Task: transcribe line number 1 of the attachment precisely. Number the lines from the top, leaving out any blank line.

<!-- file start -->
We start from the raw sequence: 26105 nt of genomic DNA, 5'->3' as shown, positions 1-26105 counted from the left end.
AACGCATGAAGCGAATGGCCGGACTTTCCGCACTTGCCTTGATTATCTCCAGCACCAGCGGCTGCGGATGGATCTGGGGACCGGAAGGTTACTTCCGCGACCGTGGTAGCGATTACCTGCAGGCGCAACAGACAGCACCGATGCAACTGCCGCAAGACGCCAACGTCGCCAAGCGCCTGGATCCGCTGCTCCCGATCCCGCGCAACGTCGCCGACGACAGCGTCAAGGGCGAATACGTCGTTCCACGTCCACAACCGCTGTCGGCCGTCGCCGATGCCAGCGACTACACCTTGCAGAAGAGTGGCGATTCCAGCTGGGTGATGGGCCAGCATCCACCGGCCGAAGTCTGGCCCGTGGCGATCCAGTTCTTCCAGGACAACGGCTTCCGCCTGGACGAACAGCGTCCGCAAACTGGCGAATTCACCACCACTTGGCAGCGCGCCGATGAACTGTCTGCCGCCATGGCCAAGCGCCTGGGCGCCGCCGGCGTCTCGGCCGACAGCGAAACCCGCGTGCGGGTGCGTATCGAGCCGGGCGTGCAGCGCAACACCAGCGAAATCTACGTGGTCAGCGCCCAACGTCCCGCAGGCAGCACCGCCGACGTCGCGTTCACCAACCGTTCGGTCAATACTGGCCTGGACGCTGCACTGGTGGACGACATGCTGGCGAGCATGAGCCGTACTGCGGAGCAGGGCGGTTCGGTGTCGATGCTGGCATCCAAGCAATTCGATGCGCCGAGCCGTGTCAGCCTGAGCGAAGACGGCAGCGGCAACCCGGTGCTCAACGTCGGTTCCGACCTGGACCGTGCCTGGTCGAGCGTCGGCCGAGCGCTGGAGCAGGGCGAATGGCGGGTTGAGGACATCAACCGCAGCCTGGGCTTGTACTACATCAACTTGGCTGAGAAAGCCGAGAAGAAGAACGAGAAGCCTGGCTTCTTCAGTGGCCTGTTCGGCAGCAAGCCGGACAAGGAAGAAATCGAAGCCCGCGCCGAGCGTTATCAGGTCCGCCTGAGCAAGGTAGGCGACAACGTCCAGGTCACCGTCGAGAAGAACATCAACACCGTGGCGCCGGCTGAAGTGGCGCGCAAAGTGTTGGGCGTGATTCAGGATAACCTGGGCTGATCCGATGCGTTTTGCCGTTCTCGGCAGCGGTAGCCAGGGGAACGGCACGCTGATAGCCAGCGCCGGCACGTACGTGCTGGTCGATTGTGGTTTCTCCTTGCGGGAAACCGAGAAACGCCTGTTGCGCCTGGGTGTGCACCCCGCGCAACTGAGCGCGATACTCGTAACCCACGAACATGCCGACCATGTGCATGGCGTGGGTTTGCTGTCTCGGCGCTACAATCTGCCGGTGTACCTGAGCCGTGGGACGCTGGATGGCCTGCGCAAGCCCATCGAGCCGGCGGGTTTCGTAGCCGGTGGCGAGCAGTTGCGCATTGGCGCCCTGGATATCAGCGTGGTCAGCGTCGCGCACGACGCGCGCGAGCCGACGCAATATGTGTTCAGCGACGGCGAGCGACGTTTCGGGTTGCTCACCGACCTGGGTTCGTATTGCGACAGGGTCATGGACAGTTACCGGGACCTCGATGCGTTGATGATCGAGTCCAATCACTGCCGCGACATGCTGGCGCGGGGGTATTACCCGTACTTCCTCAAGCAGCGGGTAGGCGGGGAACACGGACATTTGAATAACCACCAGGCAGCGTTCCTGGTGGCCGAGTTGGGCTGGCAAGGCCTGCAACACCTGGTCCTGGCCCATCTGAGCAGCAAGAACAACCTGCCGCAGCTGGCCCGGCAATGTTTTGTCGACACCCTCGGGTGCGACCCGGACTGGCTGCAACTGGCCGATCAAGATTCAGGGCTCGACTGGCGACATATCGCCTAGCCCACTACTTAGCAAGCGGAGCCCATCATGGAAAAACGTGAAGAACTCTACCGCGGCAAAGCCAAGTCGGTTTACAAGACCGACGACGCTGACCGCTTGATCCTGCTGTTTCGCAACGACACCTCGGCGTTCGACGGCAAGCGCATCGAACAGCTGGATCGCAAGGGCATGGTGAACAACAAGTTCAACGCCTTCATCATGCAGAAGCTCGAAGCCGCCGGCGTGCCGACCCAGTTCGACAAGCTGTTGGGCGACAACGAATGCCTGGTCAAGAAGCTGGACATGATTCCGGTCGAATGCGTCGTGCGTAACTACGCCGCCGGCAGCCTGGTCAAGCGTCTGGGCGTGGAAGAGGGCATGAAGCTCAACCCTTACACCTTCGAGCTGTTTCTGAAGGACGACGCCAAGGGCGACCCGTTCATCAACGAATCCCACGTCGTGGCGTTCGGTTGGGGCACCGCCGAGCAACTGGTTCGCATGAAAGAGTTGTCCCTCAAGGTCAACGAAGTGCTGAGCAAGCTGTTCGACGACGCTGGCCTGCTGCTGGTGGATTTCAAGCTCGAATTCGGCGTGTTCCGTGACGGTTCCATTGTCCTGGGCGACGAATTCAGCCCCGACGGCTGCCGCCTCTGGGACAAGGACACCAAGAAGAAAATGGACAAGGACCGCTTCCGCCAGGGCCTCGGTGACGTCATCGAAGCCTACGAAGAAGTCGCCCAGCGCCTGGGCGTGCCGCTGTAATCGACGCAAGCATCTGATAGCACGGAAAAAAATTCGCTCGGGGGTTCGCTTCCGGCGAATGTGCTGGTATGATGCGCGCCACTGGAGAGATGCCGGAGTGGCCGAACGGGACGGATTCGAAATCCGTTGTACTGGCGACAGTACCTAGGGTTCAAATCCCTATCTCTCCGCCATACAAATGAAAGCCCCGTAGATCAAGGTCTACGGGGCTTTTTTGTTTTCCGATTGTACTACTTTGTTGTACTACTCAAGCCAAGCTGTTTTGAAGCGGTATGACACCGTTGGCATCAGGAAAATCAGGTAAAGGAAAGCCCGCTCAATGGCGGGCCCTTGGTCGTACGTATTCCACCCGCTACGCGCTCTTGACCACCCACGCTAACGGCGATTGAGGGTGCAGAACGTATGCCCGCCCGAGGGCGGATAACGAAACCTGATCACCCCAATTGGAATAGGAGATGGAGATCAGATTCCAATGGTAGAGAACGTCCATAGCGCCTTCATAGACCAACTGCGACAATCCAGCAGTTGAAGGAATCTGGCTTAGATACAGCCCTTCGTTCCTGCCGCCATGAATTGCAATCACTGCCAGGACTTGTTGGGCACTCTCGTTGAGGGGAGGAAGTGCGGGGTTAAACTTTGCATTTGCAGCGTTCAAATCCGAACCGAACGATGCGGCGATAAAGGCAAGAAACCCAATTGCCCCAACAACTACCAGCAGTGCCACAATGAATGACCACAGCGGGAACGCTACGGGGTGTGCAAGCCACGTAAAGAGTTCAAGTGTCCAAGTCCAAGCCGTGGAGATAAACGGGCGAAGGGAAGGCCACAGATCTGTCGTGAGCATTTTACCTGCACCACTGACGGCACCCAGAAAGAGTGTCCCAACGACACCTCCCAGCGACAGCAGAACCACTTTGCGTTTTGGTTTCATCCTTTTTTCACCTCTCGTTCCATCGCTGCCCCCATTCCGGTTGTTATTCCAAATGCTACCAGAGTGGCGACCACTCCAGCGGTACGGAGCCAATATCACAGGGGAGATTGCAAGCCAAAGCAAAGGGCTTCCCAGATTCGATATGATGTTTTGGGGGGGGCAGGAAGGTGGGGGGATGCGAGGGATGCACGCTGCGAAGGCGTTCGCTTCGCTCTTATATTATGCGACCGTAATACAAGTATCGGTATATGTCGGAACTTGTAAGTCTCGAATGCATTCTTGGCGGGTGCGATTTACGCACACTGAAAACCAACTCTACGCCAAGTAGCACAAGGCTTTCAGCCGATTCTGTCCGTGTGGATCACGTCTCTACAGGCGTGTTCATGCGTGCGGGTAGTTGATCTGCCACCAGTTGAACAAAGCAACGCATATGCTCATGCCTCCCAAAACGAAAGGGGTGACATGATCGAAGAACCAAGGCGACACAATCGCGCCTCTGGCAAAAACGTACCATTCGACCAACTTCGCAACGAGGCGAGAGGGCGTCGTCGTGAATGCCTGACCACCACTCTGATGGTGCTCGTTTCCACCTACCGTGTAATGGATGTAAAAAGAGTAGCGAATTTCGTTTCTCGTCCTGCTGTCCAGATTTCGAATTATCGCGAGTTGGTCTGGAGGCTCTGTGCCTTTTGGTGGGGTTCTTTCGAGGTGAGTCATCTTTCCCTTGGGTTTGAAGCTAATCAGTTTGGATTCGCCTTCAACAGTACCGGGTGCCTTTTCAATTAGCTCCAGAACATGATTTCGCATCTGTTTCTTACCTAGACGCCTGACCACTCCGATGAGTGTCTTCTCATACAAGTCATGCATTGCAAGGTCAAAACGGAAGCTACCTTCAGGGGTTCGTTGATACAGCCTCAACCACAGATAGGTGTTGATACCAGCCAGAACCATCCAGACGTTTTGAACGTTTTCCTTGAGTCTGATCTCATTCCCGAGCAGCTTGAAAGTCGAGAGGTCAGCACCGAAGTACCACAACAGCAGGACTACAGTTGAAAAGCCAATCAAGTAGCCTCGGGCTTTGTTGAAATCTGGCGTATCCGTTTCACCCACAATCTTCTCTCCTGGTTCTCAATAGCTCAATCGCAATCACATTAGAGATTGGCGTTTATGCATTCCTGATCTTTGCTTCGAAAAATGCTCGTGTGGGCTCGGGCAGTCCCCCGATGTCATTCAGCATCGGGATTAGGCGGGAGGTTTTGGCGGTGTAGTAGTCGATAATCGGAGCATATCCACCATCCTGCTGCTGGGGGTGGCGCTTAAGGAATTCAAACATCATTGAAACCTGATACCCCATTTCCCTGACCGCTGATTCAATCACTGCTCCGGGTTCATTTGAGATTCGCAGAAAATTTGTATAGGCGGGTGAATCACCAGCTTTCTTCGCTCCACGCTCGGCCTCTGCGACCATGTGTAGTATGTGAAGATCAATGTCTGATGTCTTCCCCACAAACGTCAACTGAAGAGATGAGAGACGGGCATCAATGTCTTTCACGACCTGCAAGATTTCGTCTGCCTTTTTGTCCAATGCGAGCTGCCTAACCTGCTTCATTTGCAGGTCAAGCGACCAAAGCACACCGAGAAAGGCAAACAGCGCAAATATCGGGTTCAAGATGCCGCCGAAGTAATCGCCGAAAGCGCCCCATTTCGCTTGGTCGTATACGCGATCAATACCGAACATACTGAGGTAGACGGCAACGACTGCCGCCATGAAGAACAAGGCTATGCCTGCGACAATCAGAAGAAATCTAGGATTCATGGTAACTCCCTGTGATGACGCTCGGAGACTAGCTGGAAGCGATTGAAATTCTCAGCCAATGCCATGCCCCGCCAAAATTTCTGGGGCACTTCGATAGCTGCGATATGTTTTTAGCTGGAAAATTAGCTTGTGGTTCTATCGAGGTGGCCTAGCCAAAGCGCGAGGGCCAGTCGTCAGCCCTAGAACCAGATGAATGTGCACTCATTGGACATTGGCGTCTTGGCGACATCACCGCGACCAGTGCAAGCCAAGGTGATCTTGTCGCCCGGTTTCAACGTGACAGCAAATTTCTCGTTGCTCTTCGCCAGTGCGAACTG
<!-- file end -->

We start from the raw sequence: 26105 nt of genomic DNA, 5'->3' as shown, positions 1-26105 counted from the left end.